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CS Magoha dismisses school closure over Covid-19 surge as non-issue

By Mathew Ndungu
Thursday, June 17th, 2021 15:10 | 2 mins read
Education CS Prof George Magoha

Education Cabinet Secretary George Magoha has dismissed the closure of a school in Nyandarua County over Covid-19 as a non-issue.

Mogoha spoke in Thika a day after Uhuru Primary School in Nyandarua County was temporarily closed.

This is after 16 of its pupils and four teachers tested positive for deadly virus.

About 70 learners from the public institution are reported to have visited Nyairoko Dispensary complaining of diarrhea and sore throats and after thorough examination, 16 of them were found to be Covid-19 positive, a situation which prompted the indefinite closure of the school.

But the education CS has insisted that the government is doing everything possible to ensure that all learners across the country are safe.

He reiterated that infection of about ten learners should not affect the learning of 14 million children adding that learning will continue.

“This is not an issue at all. You remember the noise that you people were making before. If the president was not bold enough to open schools, would these children be lining up here to get scholarships to go to high schools,” he told journalists after witnessing ongoing interviews for the World Bank funded Elimu Program that is giving 9,000 scholarships to vulnerable children across the country.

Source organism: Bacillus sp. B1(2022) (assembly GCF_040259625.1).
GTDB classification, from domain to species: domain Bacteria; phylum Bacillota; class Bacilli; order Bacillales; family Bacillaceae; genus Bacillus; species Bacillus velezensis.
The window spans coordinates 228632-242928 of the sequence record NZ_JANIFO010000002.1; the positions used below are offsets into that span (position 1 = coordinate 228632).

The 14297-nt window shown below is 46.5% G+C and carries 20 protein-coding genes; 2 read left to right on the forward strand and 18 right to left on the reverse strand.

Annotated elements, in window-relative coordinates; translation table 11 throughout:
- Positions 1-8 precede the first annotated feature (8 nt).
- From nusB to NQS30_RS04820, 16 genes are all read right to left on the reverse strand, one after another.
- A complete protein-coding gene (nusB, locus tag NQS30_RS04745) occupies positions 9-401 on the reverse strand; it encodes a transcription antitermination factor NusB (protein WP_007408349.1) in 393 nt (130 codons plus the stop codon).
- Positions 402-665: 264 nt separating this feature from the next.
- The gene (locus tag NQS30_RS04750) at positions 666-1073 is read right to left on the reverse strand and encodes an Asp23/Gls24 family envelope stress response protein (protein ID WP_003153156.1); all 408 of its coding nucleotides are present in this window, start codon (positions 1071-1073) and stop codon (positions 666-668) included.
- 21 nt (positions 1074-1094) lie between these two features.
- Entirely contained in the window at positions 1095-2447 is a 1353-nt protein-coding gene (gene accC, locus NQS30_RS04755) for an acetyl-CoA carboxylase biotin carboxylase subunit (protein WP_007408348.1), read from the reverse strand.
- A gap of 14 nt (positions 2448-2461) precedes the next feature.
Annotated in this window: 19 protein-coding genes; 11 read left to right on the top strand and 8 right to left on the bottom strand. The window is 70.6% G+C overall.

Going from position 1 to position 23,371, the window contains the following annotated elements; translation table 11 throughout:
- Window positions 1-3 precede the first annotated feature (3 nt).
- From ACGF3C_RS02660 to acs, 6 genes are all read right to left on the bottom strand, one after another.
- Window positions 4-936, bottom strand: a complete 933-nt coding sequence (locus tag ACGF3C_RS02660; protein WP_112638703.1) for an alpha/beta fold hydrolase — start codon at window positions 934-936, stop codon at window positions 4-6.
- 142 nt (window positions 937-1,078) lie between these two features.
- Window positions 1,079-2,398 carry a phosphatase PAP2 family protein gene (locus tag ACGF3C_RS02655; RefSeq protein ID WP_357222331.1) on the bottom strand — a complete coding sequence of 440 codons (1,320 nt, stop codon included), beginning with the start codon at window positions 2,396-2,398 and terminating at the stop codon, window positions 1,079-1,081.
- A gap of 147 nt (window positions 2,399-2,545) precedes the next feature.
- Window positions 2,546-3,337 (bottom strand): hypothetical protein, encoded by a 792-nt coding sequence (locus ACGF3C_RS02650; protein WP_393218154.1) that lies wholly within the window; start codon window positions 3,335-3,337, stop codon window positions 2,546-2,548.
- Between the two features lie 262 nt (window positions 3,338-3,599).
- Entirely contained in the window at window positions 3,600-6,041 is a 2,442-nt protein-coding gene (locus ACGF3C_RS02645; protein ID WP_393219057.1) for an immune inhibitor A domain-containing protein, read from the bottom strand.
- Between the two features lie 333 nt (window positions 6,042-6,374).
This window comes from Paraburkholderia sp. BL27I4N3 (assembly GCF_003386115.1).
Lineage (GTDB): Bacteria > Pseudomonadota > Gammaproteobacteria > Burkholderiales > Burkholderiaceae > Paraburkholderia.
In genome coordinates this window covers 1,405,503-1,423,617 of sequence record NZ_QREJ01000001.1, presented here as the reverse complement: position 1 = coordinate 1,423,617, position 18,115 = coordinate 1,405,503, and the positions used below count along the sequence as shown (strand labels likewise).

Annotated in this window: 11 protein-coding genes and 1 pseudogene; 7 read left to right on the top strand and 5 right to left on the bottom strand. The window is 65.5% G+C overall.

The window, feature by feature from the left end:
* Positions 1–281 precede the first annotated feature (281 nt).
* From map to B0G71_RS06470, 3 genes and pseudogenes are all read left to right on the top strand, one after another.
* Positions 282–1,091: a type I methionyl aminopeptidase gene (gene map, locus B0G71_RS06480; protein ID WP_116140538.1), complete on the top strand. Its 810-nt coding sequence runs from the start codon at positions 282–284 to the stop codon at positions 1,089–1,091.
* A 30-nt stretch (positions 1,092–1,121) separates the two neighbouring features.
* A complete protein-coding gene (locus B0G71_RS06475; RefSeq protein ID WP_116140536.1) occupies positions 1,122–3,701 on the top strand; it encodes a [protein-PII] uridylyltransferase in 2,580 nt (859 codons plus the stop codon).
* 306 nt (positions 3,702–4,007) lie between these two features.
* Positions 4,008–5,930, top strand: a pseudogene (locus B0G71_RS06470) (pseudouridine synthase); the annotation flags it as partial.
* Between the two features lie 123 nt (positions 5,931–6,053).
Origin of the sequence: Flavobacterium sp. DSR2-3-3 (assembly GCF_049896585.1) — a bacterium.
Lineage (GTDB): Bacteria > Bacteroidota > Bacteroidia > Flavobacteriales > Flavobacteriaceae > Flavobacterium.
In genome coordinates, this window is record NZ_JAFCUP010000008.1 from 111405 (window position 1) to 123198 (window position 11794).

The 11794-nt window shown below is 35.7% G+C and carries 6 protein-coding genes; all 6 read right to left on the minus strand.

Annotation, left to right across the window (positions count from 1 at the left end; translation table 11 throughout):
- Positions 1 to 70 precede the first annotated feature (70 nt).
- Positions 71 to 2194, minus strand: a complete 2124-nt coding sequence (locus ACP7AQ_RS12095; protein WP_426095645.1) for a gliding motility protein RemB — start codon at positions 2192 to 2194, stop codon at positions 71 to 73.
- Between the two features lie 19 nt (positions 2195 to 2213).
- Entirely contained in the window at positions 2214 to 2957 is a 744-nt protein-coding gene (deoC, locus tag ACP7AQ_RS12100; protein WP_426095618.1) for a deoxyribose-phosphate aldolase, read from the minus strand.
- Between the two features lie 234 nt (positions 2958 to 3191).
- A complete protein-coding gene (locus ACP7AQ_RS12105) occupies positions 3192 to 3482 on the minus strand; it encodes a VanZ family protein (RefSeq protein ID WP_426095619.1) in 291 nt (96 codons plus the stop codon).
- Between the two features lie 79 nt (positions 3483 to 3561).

On form one selection that saw hundreds of students miss out on their dream schools, the education CS insisted that all schools in the country are good for any learner.

“This craze of top ten schools must have stopped yesterday. It is not functional, stop making noise and encourage your children,” he told parents.

He decried that some parents have been misguiding their children about performance of certain schools saying that it is not the school that will make a child perform but the zeal and the zest that is with the child.

Magoha urged education stakeholders to allow the Ministry of Education to amend any mistakes in the selection process instead of making noise all over.

“If there was a mistake, for example, if a male child was called to a female school, don’t make too much noise, let us just correct it and move on. If there was a mistake perhaps if a child was called to a far-flung school, let us also correct it and move on. We must now start thinking positively,” he said.

Mathew Ndungu

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